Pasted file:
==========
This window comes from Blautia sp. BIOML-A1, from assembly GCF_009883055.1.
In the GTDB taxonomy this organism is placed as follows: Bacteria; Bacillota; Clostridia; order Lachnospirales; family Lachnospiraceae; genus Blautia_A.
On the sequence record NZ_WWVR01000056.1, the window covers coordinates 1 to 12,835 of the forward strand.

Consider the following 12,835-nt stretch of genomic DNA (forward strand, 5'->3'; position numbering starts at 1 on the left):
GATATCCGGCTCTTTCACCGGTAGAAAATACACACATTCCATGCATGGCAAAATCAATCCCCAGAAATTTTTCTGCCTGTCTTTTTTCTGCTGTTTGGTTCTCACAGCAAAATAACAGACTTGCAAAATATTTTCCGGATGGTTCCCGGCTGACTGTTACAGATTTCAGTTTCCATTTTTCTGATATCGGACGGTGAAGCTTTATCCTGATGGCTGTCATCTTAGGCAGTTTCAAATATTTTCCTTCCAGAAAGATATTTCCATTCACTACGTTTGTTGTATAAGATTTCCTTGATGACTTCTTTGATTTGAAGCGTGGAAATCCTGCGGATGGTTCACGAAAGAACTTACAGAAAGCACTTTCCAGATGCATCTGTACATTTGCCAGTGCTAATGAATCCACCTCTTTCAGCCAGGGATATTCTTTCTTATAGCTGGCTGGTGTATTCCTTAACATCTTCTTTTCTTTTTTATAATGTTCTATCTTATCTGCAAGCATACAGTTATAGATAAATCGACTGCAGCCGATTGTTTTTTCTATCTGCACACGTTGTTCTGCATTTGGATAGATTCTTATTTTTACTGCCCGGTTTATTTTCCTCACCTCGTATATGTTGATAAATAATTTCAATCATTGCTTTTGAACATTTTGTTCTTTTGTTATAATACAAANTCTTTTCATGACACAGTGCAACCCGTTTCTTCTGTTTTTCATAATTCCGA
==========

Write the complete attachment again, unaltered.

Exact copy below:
This window comes from Blautia sp. BIOML-A1, from assembly GCF_009883055.1.
In the GTDB taxonomy this organism is placed as follows: Bacteria; Bacillota; Clostridia; order Lachnospirales; family Lachnospiraceae; genus Blautia_A.
On the sequence record NZ_WWVR01000056.1, the window covers coordinates 1 to 12,835 of the forward strand.

Consider the following 12,835-nt stretch of genomic DNA (forward strand, 5'->3'; position numbering starts at 1 on the left):
GATATCCGGCTCTTTCACCGGTAGAAAATACACACATTCCATGCATGGCAAAATCAATCCCCAGAAATTTTTCTGCCTGTCTTTTTTCTGCTGTTTGGTTCTCACAGCAAAATAACAGACTTGCAAAATATTTTCCGGATGGTTCCCGGCTGACTGTTACAGATTTCAGTTTCCATTTTTCTGATATCGGACGGTGAAGCTTTATCCTGATGGCTGTCATCTTAGGCAGTTTCAAATATTTTCCTTCCAGAAAGATATTTCCATTCACTACGTTTGTTGTATAAGATTTCCTTGATGACTTCTTTGATTTGAAGCGTGGAAATCCTGCGGATGGTTCACGAAAGAACTTACAGAAAGCACTTTCCAGATGCATCTGTACATTTGCCAGTGCTAATGAATCCACCTCTTTCAGCCAGGGATATTCTTTCTTATAGCTGGCTGGTGTATTCCTTAACATCTTCTTTTCTTTTTTATAATGTTCTATCTTATCTGCAAGCATACAGTTATAGATAAATCGACTGCAGCCGATTGTTTTTTCTATCTGCACACGTTGTTCTGCATTTGGATAGATTCTTATTTTTACTGCCCGGTTTATTTTCCTCACCTCGTATATGTTGATAAATAATTTCAATCATTGCTTTTGAACATTTTGTTCTTTTGTTATAATACAAANTCTTTTCATGACACAGTGCAACCCGTTTCTTCTGTTTTTCATAATTCCGA